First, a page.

Two years ago, the Republican party was putting the latest gains on an unprecedented rise to power. Having just captured the White House (and the power to pick two, and maybe more, Supreme Court justices), the GOP controlled both houses of Congress, two-thirds of the governorships, two-thirds of the state legislatures and thousands of state and local offices. Never in its history had the party of Lincoln had greater power – and not since Reconstruction in the late 1860s were the Democrats in worse shape.
For four biennial election cycles – from 2010 to 2016 — Republicans increased their hold on political power. Democrats were left with a party leadership that was so disliked that people like Nancy Pelosi and Chuck Schumer were featured in Republican “hit ads”. Running against the popular trend, Democrats accelerated their left-ward drift by naming such hardcore radicals as Tom Perez and Congressman Keith Ellison as the leaders of the Democratic National Committee.
After 2016, the only small grip Democrats had on national power was the supermajority rules in the Senate, which enabled them to block legislation and, in the extreme, use the filibuster. That was it. But they were able to use that power, as well as the support of an allied media, to push back against the GOP agenda.
Even worse for the Democrats was the fact that they had 23 Senate seats up in 2018, with 10 of them in states that Trump had won. By any political calculus, that gave the Republicans a very real possibility of winning enough seats in the Senate to become the supermajority – literally making the Democrats a bicoastal regional party with no … nada … power at the national level.
America seemed to be on the cusp of a generational reign of Republican conservativism. What could possibly go wrong? Apparently, everything. And no party in American history has proven itself to be more capable of snatching defeat from the jaws of victory than the GOP.
In the wake of the 2018 election, the political tables turned dramatically – unbelievably. It was not a small course correction or even a response to the tradition of the party in the White House losing seats in midterm elections. The so-called blue wave was bigger and more substantial than virtually anyone believed or predicted.
It was more than a numbers game – although winning 40 seats is a “big f**K**g deal” – to use one of Joe Biden’s pet phrases – it is the “who” and “where” of the Democrat victories in both the primaries and the General Election that makes all the difference. It was believed that the Democrats were nominating candidates that could not get elected – but they did.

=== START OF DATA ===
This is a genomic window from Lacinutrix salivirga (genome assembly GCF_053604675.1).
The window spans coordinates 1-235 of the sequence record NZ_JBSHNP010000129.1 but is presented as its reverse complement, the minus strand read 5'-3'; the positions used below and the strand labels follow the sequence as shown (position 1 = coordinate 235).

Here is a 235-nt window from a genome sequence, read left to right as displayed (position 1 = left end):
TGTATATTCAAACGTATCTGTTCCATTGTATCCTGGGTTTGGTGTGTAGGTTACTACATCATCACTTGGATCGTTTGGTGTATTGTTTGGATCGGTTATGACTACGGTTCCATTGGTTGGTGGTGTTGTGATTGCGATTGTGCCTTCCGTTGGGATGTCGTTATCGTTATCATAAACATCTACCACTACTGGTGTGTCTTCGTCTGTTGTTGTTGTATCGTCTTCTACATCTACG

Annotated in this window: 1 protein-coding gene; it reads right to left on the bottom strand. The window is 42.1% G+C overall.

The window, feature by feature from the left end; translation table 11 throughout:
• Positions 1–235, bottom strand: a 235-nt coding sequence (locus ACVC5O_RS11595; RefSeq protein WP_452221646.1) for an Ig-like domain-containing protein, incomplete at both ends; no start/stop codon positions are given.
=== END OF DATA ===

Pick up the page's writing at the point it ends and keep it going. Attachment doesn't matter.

The House will not only be controlled by Democrats, but by a party that is far more extreme than ever. Socialism gains a significant foothold with congressional newbies who openly proclaim themselves to be socialists and those who do not so self-identify but support the same policies – such as New York Congressman Jerry Nadler, a member of the Socialist Democrats of America (SDA), who will soon assume the chairmanship of the powerful Judiciary Committee which has jurisdiction over matters relating to the administration of justice in federal courts, administrative bodies, and law enforcement agencies. And yes, the SDA is the same organization that gave us Congresswoman-elect Alexandria Ocasia-Cortez.
Many of the largest states have shifted from purple – with Republican governors – to a deeper shade of red. These include Illinois, Michigan and Wisconsin. In New England and states like California, the Republican Party has been driven to the point of extinction. The once exclusively Republican and conservative Orange County in California is now totally represented by Democrats – liberal Democrats.
Even in victory, there are ominous signs for the GOP. In hitherto dark red states like Texas, Florida, Mississippi and Georgia, close races indicated a weakening of the Republican strength in Dixie. In fast-growing Harris County, Texas (Houston), every Republican judge up for re-election was defeated. In Georgia — which already has a Democrat Senator due to the political insanity of nominating alleged pedophile Judge Roy Moore as the GOP candidate – the gubernatorial race was verrrrry close. In Texas, Congressman Beto O’Rourke parlayed a narrow defeat into a national booster rocket that has him on the list of serious potential Democrat presidential candidates.
In Florida, Republicans can point with pride to taking down a Democrat senator in Bill Nelson – but it was a very close race. Couple that to the fact that Congressman Ron DeSantis, running for governor, barely beat a supposedly weak Democrat, Tallahassee Mayor Andrew Gillum. With the loss of various and sundry other offices in the Sunshine State, and you can put Florida at a tipping point. The combination of an ineffective and incompetent Republican Party leadership – especially in the southeastern counties — and the continuing influx of all those Democrats from New York – settling on the east coast – and from Chicago – on the west coast – it does not take a crystal ball to see the future of Florida.
Another statistic that bodes ill for the GOP is the fact that there was approximately a 10-percentage point advantage in the number of Democrat voters over Republican voters. Democrats are the majority party in America by one of the biggest margins since the Great Depression. Overcoming that in two short years is a challenge, to say the least. Unlike Reagan, Trump is not attracting Democrats in sufficient numbers to offset the loss of Republican loyalists. The Republican base is not growing.